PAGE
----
Raptors' coach doesn't get apology
Associated Press

TORONTO -- Facing mounting criticism, Toronto Raptors coach Butch Carter dropped his $5 million defamation lawsuit against forward Marcus Camby of the New York Knicks.

In a statement released Tuesday, Carter admitted that "bringing the courthouse into the locker room was not the best way to address this particular matter."

Carter sued Camby on Friday, two days before the teams opened their playoff series, because the ex-Toronto forward called him a "liar" and said many players don't like him. Camby claimed he was traded to the Knicks just days after Carter promised to build the Raptors around him.

Told that Carter had dropped the lawsuit, Camby said he had other things on his mind.

"It didn't really affect me when it was brought out," he said. "So all I'm worried about is Game 2."

The Raptors lost the playoff opener 92-88. Game 2 of the best-of-five series is Wednesday in New York.

Players from the Knicks and Raptors laughed when they first heard about the lawsuit last week, and NBA deputy commissioner Russ Granik called it "unprecedented and highly inappropriate."

Carter later said he might consider dropping the lawsuit if Camby apologized. Camby didn't.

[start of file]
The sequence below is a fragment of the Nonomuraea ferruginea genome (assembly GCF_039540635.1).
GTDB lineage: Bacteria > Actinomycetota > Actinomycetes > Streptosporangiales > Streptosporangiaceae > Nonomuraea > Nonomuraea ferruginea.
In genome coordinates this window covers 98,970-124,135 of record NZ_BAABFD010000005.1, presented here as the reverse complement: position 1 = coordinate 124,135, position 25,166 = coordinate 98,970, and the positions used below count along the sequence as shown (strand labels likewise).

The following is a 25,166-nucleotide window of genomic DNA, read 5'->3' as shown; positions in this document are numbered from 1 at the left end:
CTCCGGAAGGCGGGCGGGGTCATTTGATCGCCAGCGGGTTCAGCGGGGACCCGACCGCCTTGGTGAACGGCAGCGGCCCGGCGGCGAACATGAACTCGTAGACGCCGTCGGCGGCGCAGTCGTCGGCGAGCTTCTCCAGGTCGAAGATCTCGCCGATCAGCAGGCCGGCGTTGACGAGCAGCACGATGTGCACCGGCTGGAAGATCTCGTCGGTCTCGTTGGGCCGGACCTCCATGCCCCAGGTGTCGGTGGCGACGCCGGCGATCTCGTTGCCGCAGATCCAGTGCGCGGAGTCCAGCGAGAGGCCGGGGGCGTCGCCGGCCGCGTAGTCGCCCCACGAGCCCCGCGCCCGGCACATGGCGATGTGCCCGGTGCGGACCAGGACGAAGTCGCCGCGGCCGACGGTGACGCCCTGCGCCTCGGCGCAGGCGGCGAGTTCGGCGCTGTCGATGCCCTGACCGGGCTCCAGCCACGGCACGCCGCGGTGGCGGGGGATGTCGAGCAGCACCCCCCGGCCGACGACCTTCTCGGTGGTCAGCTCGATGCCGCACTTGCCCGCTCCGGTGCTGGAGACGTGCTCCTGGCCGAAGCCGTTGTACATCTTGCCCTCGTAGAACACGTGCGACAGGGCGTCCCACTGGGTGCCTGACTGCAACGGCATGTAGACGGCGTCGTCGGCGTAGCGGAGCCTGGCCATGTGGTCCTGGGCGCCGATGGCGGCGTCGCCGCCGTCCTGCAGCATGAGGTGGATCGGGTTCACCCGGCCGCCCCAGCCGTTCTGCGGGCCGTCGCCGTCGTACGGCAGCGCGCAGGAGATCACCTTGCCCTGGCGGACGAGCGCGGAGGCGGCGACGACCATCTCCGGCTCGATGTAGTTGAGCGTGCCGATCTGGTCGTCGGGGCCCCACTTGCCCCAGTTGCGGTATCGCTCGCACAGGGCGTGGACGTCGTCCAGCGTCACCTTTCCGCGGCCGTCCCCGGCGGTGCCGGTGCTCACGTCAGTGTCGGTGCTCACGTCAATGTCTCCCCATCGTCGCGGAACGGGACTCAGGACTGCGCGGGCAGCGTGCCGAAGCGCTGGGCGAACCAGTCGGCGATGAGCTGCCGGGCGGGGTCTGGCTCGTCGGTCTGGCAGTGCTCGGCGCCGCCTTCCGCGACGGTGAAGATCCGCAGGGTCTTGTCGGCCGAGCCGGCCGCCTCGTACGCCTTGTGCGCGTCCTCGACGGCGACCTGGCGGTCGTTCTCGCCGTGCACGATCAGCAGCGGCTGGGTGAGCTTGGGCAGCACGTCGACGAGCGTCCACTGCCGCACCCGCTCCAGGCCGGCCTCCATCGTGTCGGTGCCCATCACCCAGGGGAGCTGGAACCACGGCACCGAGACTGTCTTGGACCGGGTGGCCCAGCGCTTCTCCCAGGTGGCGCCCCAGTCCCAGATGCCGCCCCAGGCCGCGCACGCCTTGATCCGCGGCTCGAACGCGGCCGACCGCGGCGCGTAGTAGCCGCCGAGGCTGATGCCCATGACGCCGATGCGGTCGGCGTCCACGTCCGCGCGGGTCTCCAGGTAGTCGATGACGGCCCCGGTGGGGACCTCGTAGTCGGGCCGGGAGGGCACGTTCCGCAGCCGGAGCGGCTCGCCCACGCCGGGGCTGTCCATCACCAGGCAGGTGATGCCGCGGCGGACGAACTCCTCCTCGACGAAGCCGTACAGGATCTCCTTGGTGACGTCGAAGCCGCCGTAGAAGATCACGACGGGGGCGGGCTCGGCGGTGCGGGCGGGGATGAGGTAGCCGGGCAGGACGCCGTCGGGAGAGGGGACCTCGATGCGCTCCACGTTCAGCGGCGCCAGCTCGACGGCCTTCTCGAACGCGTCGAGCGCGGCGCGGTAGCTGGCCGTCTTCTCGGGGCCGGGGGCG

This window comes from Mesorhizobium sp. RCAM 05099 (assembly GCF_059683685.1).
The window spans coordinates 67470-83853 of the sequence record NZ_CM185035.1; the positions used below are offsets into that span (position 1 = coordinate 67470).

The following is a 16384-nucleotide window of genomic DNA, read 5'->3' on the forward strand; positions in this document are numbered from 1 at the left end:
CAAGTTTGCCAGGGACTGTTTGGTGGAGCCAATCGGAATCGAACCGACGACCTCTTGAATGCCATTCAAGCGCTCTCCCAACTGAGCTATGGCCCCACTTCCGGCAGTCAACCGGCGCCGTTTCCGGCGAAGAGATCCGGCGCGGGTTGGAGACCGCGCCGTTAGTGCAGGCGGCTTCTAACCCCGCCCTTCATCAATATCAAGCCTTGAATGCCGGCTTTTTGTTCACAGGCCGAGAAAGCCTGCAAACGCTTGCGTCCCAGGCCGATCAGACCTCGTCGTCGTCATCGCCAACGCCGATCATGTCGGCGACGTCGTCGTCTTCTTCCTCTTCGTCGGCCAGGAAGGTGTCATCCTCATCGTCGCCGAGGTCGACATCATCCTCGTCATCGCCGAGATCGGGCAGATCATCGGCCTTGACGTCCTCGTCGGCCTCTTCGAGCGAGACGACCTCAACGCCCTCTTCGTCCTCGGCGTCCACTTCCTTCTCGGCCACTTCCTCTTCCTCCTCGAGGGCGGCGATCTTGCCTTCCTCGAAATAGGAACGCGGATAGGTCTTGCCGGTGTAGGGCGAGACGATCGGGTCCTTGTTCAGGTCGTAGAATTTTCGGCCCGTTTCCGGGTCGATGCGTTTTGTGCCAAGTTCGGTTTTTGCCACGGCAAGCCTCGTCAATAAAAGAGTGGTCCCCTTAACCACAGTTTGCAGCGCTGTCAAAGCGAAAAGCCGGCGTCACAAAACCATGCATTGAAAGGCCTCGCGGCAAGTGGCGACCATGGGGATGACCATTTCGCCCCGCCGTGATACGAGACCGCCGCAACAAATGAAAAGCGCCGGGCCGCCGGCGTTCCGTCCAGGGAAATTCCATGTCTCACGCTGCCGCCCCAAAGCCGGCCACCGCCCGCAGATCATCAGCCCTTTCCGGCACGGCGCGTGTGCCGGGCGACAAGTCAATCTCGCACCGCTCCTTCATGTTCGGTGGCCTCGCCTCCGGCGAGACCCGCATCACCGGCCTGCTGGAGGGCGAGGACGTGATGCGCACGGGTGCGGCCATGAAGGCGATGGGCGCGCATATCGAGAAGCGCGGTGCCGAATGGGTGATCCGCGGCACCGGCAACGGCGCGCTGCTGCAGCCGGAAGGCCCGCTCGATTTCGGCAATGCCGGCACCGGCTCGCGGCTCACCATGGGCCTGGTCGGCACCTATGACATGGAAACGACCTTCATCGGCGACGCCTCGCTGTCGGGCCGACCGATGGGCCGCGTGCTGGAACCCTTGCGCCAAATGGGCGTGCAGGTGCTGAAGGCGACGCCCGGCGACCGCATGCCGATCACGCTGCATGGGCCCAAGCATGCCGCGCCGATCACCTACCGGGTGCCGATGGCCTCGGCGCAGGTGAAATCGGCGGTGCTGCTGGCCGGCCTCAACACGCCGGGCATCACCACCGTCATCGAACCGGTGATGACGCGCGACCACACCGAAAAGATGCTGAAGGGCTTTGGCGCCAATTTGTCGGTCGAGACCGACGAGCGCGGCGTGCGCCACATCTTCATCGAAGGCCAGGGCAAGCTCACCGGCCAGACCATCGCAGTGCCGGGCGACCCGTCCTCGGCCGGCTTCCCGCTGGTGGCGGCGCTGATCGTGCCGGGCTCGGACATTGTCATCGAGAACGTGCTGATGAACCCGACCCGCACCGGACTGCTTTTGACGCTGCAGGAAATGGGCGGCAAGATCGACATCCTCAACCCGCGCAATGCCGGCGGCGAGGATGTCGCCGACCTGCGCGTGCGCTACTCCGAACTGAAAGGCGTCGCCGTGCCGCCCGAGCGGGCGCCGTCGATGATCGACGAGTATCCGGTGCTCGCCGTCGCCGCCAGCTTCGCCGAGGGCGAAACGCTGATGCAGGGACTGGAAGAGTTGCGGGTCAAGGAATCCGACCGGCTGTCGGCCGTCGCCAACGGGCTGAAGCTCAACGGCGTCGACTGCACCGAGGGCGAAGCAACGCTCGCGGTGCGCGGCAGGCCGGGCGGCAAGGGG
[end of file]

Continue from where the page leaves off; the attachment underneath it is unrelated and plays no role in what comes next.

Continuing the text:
After Tuesday's practice, Carter claimed he didn't regret the action.

"There was pressure and influence on me to (file the lawsuit)," said Carter, who wouldn't say who pressured him. "Your advisory board sometimes changes."

Granik spoke at length with Carter on Monday about his motives for taking legal action.

"We're happy with Butch's decision and we look forward to the rest of the series," NBA spokesperson Teri Washington said.

Raptors management asked to see the statement before it was released.

Raptors guard Tracy McGrady was also glad Carter dropped the suit.

"He's gone through a lot, and it's probably frustrating him," McGrady said. "It's out of the way. We don't have to worry about that. The only thing we have to worry about is the New York Knicks. We just have to get back to playing basketball. We should have had that game Sunday."

The Camby fiasco wasn't the only controversy for Carter this month.

In a book he co-wrote with his brother, NFL wide receiver Cris Carter, Carter accused his former college coach, Indiana's Bobby Knight, of calling a player a racist name.

He also saw his team slump badly and endured criticism from his veteran players for calling so many plays for Vince Carter and McGrady.
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